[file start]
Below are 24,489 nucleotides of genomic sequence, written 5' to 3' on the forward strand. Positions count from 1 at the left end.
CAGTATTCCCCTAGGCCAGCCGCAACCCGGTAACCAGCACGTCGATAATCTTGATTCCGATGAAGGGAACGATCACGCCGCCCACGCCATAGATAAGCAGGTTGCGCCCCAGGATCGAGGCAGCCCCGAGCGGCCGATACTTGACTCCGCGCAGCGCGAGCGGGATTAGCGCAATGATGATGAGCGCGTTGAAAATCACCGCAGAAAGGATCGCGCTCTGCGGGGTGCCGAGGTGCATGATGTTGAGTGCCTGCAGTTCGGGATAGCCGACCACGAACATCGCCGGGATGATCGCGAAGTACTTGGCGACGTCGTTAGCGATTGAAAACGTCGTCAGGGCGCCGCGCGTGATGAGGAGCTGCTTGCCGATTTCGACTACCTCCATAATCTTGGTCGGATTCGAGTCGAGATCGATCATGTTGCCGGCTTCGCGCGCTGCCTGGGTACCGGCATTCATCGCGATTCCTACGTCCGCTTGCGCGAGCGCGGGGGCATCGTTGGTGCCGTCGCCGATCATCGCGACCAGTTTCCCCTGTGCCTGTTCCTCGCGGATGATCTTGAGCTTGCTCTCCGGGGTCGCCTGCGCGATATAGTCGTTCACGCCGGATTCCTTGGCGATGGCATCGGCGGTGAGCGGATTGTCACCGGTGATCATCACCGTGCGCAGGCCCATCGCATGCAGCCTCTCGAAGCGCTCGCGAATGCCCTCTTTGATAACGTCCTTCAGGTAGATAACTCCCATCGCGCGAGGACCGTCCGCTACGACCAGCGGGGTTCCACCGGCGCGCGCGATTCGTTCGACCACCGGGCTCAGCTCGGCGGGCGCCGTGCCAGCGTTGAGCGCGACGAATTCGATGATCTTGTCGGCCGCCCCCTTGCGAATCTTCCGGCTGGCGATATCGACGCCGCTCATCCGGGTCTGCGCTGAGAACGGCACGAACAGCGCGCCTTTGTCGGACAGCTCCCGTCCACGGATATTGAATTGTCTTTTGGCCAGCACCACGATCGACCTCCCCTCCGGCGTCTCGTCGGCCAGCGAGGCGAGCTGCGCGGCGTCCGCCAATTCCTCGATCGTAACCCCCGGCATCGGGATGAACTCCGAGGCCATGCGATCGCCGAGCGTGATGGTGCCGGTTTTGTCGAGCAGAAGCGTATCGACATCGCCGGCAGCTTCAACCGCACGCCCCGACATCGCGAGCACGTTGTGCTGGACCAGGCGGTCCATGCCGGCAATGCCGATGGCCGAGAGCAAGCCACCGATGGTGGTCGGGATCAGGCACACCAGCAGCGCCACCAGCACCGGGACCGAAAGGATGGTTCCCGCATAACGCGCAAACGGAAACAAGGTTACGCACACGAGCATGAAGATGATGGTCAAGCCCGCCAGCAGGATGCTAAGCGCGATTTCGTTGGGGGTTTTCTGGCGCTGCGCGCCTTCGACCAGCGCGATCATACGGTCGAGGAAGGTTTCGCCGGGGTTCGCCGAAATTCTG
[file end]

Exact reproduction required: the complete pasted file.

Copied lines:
Below are 24,489 nucleotides of genomic sequence, written 5' to 3' on the forward strand. Positions count from 1 at the left end.
CAGTATTCCCCTAGGCCAGCCGCAACCCGGTAACCAGCACGTCGATAATCTTGATTCCGATGAAGGGAACGATCACGCCGCCCACGCCATAGATAAGCAGGTTGCGCCCCAGGATCGAGGCAGCCCCGAGCGGCCGATACTTGACTCCGCGCAGCGCGAGCGGGATTAGCGCAATGATGATGAGCGCGTTGAAAATCACCGCAGAAAGGATCGCGCTCTGCGGGGTGCCGAGGTGCATGATGTTGAGTGCCTGCAGTTCGGGATAGCCGACCACGAACATCGCCGGGATGATCGCGAAGTACTTGGCGACGTCGTTAGCGATTGAAAACGTCGTCAGGGCGCCGCGCGTGATGAGGAGCTGCTTGCCGATTTCGACTACCTCCATAATCTTGGTCGGATTCGAGTCGAGATCGATCATGTTGCCGGCTTCGCGCGCTGCCTGGGTACCGGCATTCATCGCGATTCCTACGTCCGCTTGCGCGAGCGCGGGGGCATCGTTGGTGCCGTCGCCGATCATCGCGACCAGTTTCCCCTGTGCCTGTTCCTCGCGGATGATCTTGAGCTTGCTCTCCGGGGTCGCCTGCGCGATATAGTCGTTCACGCCGGATTCCTTGGCGATGGCATCGGCGGTGAGCGGATTGTCACCGGTGATCATCACCGTGCGCAGGCCCATCGCATGCAGCCTCTCGAAGCGCTCGCGAATGCCCTCTTTGATAACGTCCTTCAGGTAGATAACTCCCATCGCGCGAGGACCGTCCGCTACGACCAGCGGGGTTCCACCGGCGCGCGCGATTCGTTCGACCACCGGGCTCAGCTCGGCGGGCGCCGTGCCAGCGTTGAGCGCGACGAATTCGATGATCTTGTCGGCCGCCCCCTTGCGAATCTTCCGGCTGGCGATATCGACGCCGCTCATCCGGGTCTGCGCTGAGAACGGCACGAACAGCGCGCCTTTGTCGGACAGCTCCCGTCCACGGATATTGAATTGTCTTTTGGCCAGCACCACGATCGACCTCCCCTCCGGCGTCTCGTCGGCCAGCGAGGCGAGCTGCGCGGCGTCCGCCAATTCCTCGATCGTAACCCCCGGCATCGGGATGAACTCCGAGGCCATGCGATCGCCGAGCGTGATGGTGCCGGTTTTGTCGAGCAGAAGCGTATCGACATCGCCGGCAGCTTCAACCGCACGCCCCGACATCGCGAGCACGTTGTGCTGGACCAGGCGGTCCATGCCGGCAATGCCGATGGCCGAGAGCAAGCCACCGATGGTGGTCGGGATCAGGCACACCAGCAGCGCCACCAGCACCGGGACCGAAAGGATGGTTCCCGCATAACGCGCAAACGGAAACAAGGTTACGCACACGAGCATGAAGATGATGGTCAAGCCCGCCAGCAGGATGCTAAGCGCGATTTCGTTGGGGGTTTTCTGGCGCTGCGCGCCTTCGACCAGCGCGATCATACGGTCGAGGAAGGTTTCGCCGGGGTTCGCCGAAATTCTG